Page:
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Excessive Ear Wax Can Actually Affect Your Ability to Hear

The canals in our ears are lined with hair follicles as well as glands that create an oily wax called cerumen, or ear wax. This wax coats the inner surface of the ear canal and helps to protect it by attracting and collecting alien particles such as dirt and dust, bacteria, and various microorganisms. Ear wax also helps to prevent discomfort when the hypersensitive skin of the ear canal is in contact with water; Thus, the production of ear wax is equally normal and healthy.

Typically, ear wax makes its way to the opening of the ear, where it comes out by itself or is removed when we wash our ears. In some people, however, the glands in their ear canals make more ear wax than is normal. As a result, the wax accumulates and can harden, blocking the ear canal and preventing sound waves from reaching your inner ear. The build-up of ear wax is one of the most commonly seen causes of hearing loss, in persons of any age.

Signs of ear wax blockage include things like earaches, a sense that the ear is stopped up, a chronic ringing noise (tinnitus), and partial loss of hearing, which has a tendency to get progressively more serious. This kind of hearing loss is known as conductive, since the sound waves are hindered from hitting the eardrum, as opposed to sensorineural, as the result of some physiological flaw. Fortunately, this cause of hearing loss is easily identified and treated.

If the symptoms listed above sound familiar to you, see us in our practice where any of our hearing care specialists can do pain-free assessments to see whether you do indeed have an excess build-up of ear wax. If it is, an abnormal accumulation of ear wax is easily treated, either at home or at the office.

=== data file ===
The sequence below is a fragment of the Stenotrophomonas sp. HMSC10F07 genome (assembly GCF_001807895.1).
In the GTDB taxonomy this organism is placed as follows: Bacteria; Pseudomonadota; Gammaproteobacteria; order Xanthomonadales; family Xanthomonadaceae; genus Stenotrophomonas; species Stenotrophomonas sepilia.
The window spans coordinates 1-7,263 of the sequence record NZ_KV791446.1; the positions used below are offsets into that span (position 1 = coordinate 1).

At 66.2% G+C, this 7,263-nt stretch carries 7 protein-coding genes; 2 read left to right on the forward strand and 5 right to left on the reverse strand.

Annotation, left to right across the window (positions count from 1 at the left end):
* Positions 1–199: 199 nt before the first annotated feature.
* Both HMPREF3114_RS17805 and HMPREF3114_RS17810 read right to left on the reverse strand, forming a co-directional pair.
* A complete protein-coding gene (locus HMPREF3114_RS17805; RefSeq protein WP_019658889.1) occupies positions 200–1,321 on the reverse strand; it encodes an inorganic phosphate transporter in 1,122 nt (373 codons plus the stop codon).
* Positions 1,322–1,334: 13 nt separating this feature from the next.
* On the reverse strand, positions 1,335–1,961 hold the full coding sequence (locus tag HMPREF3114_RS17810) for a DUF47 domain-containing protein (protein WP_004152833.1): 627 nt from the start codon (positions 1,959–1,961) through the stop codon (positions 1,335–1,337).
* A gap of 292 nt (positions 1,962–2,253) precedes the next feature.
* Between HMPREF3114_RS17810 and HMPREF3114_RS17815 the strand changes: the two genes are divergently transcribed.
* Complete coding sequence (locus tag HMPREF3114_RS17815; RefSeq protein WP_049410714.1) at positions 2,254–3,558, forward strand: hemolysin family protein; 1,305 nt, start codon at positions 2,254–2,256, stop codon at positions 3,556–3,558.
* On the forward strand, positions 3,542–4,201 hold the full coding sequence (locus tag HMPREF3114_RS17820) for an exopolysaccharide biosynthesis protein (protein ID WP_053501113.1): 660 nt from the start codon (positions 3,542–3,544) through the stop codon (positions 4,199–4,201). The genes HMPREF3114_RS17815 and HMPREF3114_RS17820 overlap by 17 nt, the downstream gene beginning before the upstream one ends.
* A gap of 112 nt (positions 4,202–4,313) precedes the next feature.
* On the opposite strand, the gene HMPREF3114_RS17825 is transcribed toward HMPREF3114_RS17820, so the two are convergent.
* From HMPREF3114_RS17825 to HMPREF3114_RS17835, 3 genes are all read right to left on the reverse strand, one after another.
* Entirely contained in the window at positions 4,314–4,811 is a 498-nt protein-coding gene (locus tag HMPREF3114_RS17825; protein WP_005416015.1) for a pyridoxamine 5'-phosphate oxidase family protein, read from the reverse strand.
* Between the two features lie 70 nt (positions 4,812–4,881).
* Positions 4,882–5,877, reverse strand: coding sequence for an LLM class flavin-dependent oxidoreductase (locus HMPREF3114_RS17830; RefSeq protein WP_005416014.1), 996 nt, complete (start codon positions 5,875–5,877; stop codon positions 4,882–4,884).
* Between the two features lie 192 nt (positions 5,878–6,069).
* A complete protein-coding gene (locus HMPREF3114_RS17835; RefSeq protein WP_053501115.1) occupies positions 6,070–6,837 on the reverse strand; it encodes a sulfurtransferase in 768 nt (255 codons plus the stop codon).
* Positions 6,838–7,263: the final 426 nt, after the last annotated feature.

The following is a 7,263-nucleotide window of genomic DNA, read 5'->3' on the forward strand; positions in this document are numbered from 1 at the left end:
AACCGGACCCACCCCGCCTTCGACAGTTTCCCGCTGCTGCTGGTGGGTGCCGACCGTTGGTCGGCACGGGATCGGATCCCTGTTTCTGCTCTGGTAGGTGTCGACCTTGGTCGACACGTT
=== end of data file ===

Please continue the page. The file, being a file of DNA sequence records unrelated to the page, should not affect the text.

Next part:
If a hearing specialist tells you that you have excess ear wax that is obstructing your ear canal, you can take steps to remove it yourself right at home. Do not try to use a Q-tip, which can cause the ear wax to become even more compacted. Instead, add a few drops of mineral oil, baby oil, glycerin, or commercial ear drops designed for this purpose to each ear, let them stay in the ear for a couple of minutes to loosen the wax, and then wash the loosened wax out, using body-temperature water. (Cold or hot water may cause feelings of vertigo or dizziness.) Drug stores offer small bulb-like syringes which you can use to irrigate the ear after the wax has been loosened, assisting the process. Two more things not to do are to 1) use a jet irrigator like a WaterPik because its spray is simply too strong and may cause damage to your eardrums, and 2) use any type of irrigation at home if you know for sure that you have a punctured eardrum.

If this does not seem to work to clear up the accumulation of ear wax, come visit us.

This entry was posted on Monday, October 14th, 2013 at 3:18 am. Both comments and pings are currently closed.